thickness of the other hose, but is plenty strong. With this new hose in
place, I could finally get a clamp to stay on and hold the stuffing box securely
to the stern tube. There's not enough of the stern tube inside the hose to
use two clamps at the after end--which would be preferable. Oh well.
Next, I prepared to install the propeller shaft. First,
I cut the new cutless bearing to fit--it has to be shortened by a little over an
inch. This leaves about 3/8" extending past the stern tube, which
should make it easier to replace later. I drilled and tapped two holes in
the exterior of the stern tube for the set screws that hold the bearing in
place, and installed the bearing. Later, when I like everything, I'll
remove the set screws and reinstall them with some silicone caulk.
I inserted the shaft from the outside, and went in to test fit
the coupling and Drivesaver. I dry fit (so to speak) the coupling and Drivesaver
to the transmission flange--I'm happy to say that the rough alignment of the
engine is excellent, as I had no trouble mating the couplings. Final
alignment will come a little later on.
Heading back outside the boat, I noted with dismay that the
shaft was way too short! I had had suspicions about this when I test-inserted
the shaft through the stern tube a few weeks ago, but without the couplings,
etc. I really couldn't get a true gauge. However, I'm happy to report that
this was not my error--the prop shop screwed up. I had supplied them with
the measurement from the aft face of the transmission coupling to the end of the
stern tube, and they were supposed to make an allowance for the new Drivesaver
(which they did) and also for the proper amount of taper and threads that should
extend past the end of the cutless bearing. This is what they forgot--they
used my supplied measurement as the overall length of the new shaft, including
the coupling and Drivesaver. This means that the end of the threaded
portion of the shaft is flush with the end of the cutless bearing--about
4-1/2" too short. More incompetence and delays--I hate outsourced
items. I may have made mistakes along the way, but I'm not the one who is
supposedly the professional, and at least I have no one to blame but
myself. I expected (and demand) better from a "pro". I wish
I could have made my own shaft, but no can do--so it's a new shaft and a couple
week delay before I can align my engine. Sigh.
Stay tuned for more. I've been promised
by new shaft by the beginning of next week (as of 3/20/01)
the new shaft arrived a couple days later than planned, but no big deal. I
installed it and pressed on the coupling, and set everything up with the Drivesaver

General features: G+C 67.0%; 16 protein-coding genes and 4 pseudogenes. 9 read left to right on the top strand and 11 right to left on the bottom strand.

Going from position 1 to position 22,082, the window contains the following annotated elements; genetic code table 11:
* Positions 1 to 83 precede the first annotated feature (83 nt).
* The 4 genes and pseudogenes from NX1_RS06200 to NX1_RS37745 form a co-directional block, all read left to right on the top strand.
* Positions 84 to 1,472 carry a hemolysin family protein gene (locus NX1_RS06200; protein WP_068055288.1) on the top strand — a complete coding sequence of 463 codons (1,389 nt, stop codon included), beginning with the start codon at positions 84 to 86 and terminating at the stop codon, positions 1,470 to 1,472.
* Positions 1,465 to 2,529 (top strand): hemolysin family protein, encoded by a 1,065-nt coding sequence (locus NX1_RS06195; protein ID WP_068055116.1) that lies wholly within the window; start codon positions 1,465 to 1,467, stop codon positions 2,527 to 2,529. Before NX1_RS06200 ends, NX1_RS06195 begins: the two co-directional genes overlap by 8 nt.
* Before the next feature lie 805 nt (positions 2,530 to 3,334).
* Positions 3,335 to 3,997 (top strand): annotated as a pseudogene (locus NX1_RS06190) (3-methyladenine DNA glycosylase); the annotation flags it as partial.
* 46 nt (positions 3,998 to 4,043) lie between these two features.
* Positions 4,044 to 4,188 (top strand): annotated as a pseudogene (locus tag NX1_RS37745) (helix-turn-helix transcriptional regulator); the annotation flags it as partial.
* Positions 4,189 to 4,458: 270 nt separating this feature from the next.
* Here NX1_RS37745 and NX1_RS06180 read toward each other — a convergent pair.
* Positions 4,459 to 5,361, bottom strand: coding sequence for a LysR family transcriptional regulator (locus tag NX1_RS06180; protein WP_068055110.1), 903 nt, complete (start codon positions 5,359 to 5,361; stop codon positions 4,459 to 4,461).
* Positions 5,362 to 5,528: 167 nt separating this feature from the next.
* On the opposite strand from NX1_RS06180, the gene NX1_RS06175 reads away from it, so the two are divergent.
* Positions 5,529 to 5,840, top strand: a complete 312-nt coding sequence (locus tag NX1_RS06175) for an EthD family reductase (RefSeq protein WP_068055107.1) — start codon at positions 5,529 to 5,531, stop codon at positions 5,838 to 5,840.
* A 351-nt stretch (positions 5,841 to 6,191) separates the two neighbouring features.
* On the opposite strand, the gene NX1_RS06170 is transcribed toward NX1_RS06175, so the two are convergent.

in place, then got off the boat to check the shaft length...too long! Will
it ever end? The last thing I need now is to run back and forth to the
prop shop 30 or 40 more times. I figure the shaft is about 1-1/2" too
long or so. I have no idea how this particular screw-up happened. I
had only one measurement to give to the prop shop from the very beginning--the
distance from the aft end of the transmission coupling to the end of the cutless
bearing. They were supposed to be able to figure out the proper additions
and subtractions. I don't know what the deal is, but now I have to get the
shaft cut down and the keyway remachined at the top end. At least now I
can work on aligning the engine, and
reinstalling the shaft is a piece of cake later on--it only takes an hour or
less, all told---presuming the engine is aligned.
I returned the shaft to the prop shop so they
could send it out on their Thursday truck, with the absolute promise that it
would be back on the Tuesday truck the following week. Tuesday arrived,
and the shaft was not on the truck. Absolutely, positively guaranteed for
the Thursday truck. OK...but on Thursday, there was no shaft! The
coupling made it back on the truck, along with
my new propeller, but no shaft. At this point, these delays became
humorous, and there was no point in being upset any more. I was told the
shaft had been shipped UPS, for delivery to me on Friday. I spent much of
Friday watching the seemingly non-progress of the shaft on the UPS website with
tracking number in hand. I had pretty much given up hope. My wife
and I were just leaving on Friday afternoon for the Easter weekend, when UPS
arrived...and when the driver came out of the truck, I could see he was wielding
a long package. It had to be the shaft...either that, or someone had put a
contract out on me and had hired an assassin who had snuffed out the regular UPS
guy and come after me...
Nah, too complicated. Fortunately, it
turned out to be the long-awaited shaft! Hallelujah!
I installed the shaft finally on Monday.
The length is perfect. The prop fits. All is well. What a
ridiculous three-month ordeal!
When we bought the new
engine, we had to get a new propeller, of course. We ordered it from
another prop shop and it arrived in about 3 days, perfectly. Details here.